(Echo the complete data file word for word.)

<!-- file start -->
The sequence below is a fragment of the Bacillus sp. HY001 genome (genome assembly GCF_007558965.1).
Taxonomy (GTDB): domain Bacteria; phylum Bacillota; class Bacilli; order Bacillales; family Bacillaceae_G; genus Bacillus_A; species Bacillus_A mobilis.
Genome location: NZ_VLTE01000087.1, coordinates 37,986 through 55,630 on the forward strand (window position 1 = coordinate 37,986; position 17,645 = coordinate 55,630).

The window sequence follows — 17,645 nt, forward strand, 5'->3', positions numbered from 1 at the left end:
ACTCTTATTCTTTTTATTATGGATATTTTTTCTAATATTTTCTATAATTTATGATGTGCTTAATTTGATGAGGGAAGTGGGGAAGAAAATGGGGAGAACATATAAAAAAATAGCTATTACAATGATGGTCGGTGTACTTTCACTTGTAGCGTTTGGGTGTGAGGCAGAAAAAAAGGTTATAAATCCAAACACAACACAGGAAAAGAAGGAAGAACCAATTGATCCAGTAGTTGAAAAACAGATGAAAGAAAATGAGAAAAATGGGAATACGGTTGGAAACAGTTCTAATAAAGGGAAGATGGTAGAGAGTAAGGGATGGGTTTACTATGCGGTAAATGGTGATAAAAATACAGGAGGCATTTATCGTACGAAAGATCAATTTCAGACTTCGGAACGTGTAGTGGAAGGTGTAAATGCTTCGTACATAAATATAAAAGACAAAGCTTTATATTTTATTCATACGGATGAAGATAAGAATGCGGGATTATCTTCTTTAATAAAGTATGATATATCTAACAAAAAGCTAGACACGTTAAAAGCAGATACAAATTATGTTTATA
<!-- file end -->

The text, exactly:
The sequence below is a fragment of the Bacillus sp. HY001 genome (genome assembly GCF_007558965.1).
Taxonomy (GTDB): domain Bacteria; phylum Bacillota; class Bacilli; order Bacillales; family Bacillaceae_G; genus Bacillus_A; species Bacillus_A mobilis.
Genome location: NZ_VLTE01000087.1, coordinates 37,986 through 55,630 on the forward strand (window position 1 = coordinate 37,986; position 17,645 = coordinate 55,630).

The window sequence follows — 17,645 nt, forward strand, 5'->3', positions numbered from 1 at the left end:
ACTCTTATTCTTTTTATTATGGATATTTTTTCTAATATTTTCTATAATTTATGATGTGCTTAATTTGATGAGGGAAGTGGGGAAGAAAATGGGGAGAACATATAAAAAAATAGCTATTACAATGATGGTCGGTGTACTTTCACTTGTAGCGTTTGGGTGTGAGGCAGAAAAAAAGGTTATAAATCCAAACACAACACAGGAAAAGAAGGAAGAACCAATTGATCCAGTAGTTGAAAAACAGATGAAAGAAAATGAGAAAAATGGGAATACGGTTGGAAACAGTTCTAATAAAGGGAAGATGGTAGAGAGTAAGGGATGGGTTTACTATGCGGTAAATGGTGATAAAAATACAGGAGGCATTTATCGTACGAAAGATCAATTTCAGACTTCGGAACGTGTAGTGGAAGGTGTAAATGCTTCGTACATAAATATAAAAGACAAAGCTTTATATTTTATTCATACGGATGAAGATAAGAATGCGGGATTATCTTCTTTAATAAAGTATGATATATCTAACAAAAAGCTAGACACGTTAAAAGCAGATACAAATTATGTTTATA